A candlestick consists of a body (the area between the open and the close) and an upper and a lower shadow (price excursions above and below the real body), which are also referred to as “wicks” and “tails”.
If the prices rose during the time period, the candle is usually painted in white or green. In this case, the opening price at the bottom of the body and the closing price is at its top.
If the prices fell during the time period, the candle is usually painted in black or red. In this case, the opening price at the top of the body and the closing price is at its bottom.
The top of the upper shadow is the “high” made during the time period, while the bottom of the lower shadow is the “low”. To sum up, each candlestick provides a clear picture of the price action.
The longer the body is, the more intense the buying/selling pressure is. Short candlesticks, on the contrary, indicate little price movement and represent consolidation.
A candlestick with a very small body (open and close are virtually equal) is called “Doji”. On its own doji is neutral. However, if doji forms after a series of bullish candles with long bodies, it signals that the buyers are becoming exhausted and weak and the price may reverse downwards. If doji forms after a series of bearish candles with long bodies, it means that sellers are getting tired and the prices may reverse upwards.
There are several types of doji.
Long-legged doji has long upper and lower shadows that are almost equal in length and reflect a great amount of indecision in the market. Dragonfly Doji is a significant bullish reversal pattern that mainly occurs at the bottom of downtrends. Gravestone doji is a significant bearish reversal pattern that mainly occurs at the top of uptrends. Four price doji is very rare and represents complete and total uncertainty by traders concerning the market direction.
Candlesticks with short shadows indicate that most of the trading action was confined near the open and close. Candlesticks with long shadows show that prices extended well past the open and close.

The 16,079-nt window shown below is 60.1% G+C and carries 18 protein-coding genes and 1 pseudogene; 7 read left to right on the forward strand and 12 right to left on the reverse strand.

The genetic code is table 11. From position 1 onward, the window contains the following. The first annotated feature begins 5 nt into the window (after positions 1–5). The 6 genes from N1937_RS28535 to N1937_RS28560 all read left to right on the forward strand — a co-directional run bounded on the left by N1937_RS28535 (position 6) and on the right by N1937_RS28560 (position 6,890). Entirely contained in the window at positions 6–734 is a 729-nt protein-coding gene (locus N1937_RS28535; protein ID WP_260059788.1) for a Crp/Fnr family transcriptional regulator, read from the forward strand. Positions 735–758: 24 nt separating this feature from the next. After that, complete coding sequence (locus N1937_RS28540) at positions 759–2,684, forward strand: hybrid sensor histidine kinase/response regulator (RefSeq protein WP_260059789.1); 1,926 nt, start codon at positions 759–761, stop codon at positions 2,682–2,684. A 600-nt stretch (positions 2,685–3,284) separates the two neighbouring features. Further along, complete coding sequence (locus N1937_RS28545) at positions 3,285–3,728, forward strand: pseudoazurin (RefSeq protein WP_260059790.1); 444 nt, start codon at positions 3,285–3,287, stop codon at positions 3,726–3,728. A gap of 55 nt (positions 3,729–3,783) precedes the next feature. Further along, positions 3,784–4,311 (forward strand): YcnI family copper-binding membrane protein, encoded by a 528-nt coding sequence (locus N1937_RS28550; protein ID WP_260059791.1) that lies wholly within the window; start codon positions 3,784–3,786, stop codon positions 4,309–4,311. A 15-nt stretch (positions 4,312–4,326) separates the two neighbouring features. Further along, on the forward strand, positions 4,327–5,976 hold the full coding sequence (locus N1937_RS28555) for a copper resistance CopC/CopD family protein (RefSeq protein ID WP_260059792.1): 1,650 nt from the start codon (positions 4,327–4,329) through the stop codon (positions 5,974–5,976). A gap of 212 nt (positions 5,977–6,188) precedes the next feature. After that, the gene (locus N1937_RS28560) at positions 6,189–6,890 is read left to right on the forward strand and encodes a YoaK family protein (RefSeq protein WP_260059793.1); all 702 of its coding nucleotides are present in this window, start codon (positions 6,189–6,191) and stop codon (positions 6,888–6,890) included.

Candlesticks with a long upper shadow and short lower shadow indicate that buyers dominated during the session, but by the end of the period sellers managed to pull prices down from their highs. Candlesticks with long lower shadows and short upper shadows indicate that sellers dominated during the session, but by the end of the period buyers managed to push prices higher.
Candlesticks with long both upper and lower shadows and small real body are called “Spinning tops”. Spinning tops are the signs of the market’s indecision: both bulls and bears were active, but neither manages to sustain gains. After a long advance or long bullish candlestick, a spinning top indicates weakness among the bulls and a potential change or interruption in trend. After a long decline or long bearish candlestick, a spinning top indicates weakness among the bears and a potential change or interruption in trend.
A candle without upper or lower shadows is called “Marubozu”. A bullish Marubozu is formed when the opening price equals the minimum price and the closing price equals the maximum and shows that buyers controlled the price action during the entire period. A bearish Marubozu is formed when the opening price equals the maximum price and the closing equals the minimum price and shows that the price action was controlled by sellers.
Other articles in this section
- How to deal with market noise?
- How to backtest a trading strategy
- Gator Oscillator
- Market Facilitation Index
- Accelerator Oscillator
- Awesome Oscillator
- Bill Williams theory
- Chart patterns
- Uncovering Gann indicators
- How to create your own trading strategy?
- Candlestick patterns
- Trend trading
- Carry trade
- Swing trading
- Position trading
- Day trading
- Trading styles and strategies
- Fibonacci tools
- Trader's psychology
- Identifying market’s reversal
- Market conditions: trends and ranges